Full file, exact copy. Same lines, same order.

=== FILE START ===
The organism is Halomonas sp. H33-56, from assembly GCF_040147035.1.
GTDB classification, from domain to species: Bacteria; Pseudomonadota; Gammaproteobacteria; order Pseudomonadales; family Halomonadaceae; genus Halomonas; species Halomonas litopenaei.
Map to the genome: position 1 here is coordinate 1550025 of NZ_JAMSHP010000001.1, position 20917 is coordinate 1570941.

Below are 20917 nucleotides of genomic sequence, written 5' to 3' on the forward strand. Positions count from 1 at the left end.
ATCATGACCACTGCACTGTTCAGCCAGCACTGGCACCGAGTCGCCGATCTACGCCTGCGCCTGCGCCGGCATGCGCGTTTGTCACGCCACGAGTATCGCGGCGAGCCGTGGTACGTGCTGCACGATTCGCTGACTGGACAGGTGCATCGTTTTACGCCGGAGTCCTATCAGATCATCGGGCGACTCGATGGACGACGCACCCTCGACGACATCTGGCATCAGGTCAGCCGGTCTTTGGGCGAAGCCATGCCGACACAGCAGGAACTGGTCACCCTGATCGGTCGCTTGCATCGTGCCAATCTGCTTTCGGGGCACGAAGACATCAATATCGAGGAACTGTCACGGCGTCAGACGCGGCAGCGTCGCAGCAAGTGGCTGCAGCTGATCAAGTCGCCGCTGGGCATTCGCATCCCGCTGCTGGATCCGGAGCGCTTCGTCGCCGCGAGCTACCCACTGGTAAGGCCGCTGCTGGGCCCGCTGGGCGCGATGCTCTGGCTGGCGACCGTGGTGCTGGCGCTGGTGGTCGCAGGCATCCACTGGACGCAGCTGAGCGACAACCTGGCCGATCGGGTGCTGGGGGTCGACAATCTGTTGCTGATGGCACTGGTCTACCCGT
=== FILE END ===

The organism is Halomonas sp. H33-56, from assembly GCF_040147035.1.
GTDB classification, from domain to species: Bacteria; Pseudomonadota; Gammaproteobacteria; order Pseudomonadales; family Halomonadaceae; genus Halomonas; species Halomonas litopenaei.
Map to the genome: position 1 here is coordinate 1550025 of NZ_JAMSHP010000001.1, position 20917 is coordinate 1570941.

Below are 20917 nucleotides of genomic sequence, written 5' to 3' on the forward strand. Positions count from 1 at the left end.
ATCATGACCACTGCACTGTTCAGCCAGCACTGGCACCGAGTCGCCGATCTACGCCTGCGCCTGCGCCGGCATGCGCGTTTGTCACGCCACGAGTATCGCGGCGAGCCGTGGTACGTGCTGCACGATTCGCTGACTGGACAGGTGCATCGTTTTACGCCGGAGTCCTATCAGATCATCGGGCGACTCGATGGACGACGCACCCTCGACGACATCTGGCATCAGGTCAGCCGGTCTTTGGGCGAAGCCATGCCGACACAGCAGGAACTGGTCACCCTGATCGGTCGCTTGCATCGTGCCAATCTGCTTTCGGGGCACGAAGACATCAATATCGAGGAACTGTCACGGCGTCAGACGCGGCAGCGTCGCAGCAAGTGGCTGCAGCTGATCAAGTCGCCGCTGGGCATTCGCATCCCGCTGCTGGATCCGGAGCGCTTCGTCGCCGCGAGCTACCCACTGGTAAGGCCGCTGCTGGGCCCGCTGGGCGCGATGCTCTGGCTGGCGACCGTGGTGCTGGCGCTGGTGGTCGCAGGCATCCACTGGACGCAGCTGAGCGACAACCTGGCCGATCGGGTGCTGGGGGTCGACAATCTGTTGCTGATGGCACTGGTCTACCCGT